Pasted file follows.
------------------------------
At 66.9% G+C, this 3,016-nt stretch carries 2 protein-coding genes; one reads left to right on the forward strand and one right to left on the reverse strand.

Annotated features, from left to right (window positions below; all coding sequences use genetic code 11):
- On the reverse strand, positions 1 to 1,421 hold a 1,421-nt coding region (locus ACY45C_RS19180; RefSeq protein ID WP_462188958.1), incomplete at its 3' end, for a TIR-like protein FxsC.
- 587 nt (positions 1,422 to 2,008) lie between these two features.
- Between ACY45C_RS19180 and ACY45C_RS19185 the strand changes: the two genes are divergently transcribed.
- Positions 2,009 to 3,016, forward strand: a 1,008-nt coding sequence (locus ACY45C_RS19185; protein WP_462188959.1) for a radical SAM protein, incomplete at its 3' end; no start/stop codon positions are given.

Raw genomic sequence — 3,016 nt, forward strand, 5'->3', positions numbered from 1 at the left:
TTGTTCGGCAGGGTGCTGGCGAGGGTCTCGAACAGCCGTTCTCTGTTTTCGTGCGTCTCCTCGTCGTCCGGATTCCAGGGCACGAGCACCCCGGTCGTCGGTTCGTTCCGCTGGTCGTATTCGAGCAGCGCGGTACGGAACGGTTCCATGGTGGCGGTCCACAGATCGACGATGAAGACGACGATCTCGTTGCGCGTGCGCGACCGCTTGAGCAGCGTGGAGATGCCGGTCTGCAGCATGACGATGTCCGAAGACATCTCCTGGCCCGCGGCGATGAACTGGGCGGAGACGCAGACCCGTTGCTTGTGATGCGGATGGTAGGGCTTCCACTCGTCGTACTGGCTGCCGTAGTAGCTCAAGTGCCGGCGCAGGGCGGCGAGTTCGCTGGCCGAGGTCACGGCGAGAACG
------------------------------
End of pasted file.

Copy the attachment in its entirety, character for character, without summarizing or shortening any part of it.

At 66.9% G+C, this 3,016-nt stretch carries 2 protein-coding genes; one reads left to right on the forward strand and one right to left on the reverse strand.

Annotated features, from left to right (window positions below; all coding sequences use genetic code 11):
- On the reverse strand, positions 1 to 1,421 hold a 1,421-nt coding region (locus ACY45C_RS19180; RefSeq protein ID WP_462188958.1), incomplete at its 3' end, for a TIR-like protein FxsC.
- 587 nt (positions 1,422 to 2,008) lie between these two features.
- Between ACY45C_RS19180 and ACY45C_RS19185 the strand changes: the two genes are divergently transcribed.
- Positions 2,009 to 3,016, forward strand: a 1,008-nt coding sequence (locus ACY45C_RS19185; protein WP_462188959.1) for a radical SAM protein, incomplete at its 3' end; no start/stop codon positions are given.

Raw genomic sequence — 3,016 nt, forward strand, 5'->3', positions numbered from 1 at the left:
TTGTTCGGCAGGGTGCTGGCGAGGGTCTCGAACAGCCGTTCTCTGTTTTCGTGCGTCTCCTCGTCGTCCGGATTCCAGGGCACGAGCACCCCGGTCGTCGGTTCGTTCCGCTGGTCGTATTCGAGCAGCGCGGTACGGAACGGTTCCATGGTGGCGGTCCACAGATCGACGATGAAGACGACGATCTCGTTGCGCGTGCGCGACCGCTTGAGCAGCGTGGAGATGCCGGTCTGCAGCATGACGATGTCCGAAGACATCTCCTGGCCCGCGGCGATGAACTGGGCGGAGACGCAGACCCGTTGCTTGTGATGCGGATGGTAGGGCTTCCACTCGTCGTACTGGCTGCCGTAGTAGCTCAAGTGCCGGCGCAGGGCGGCGAGTTCGCTGGCCGAGGTCACGGCGAGAACG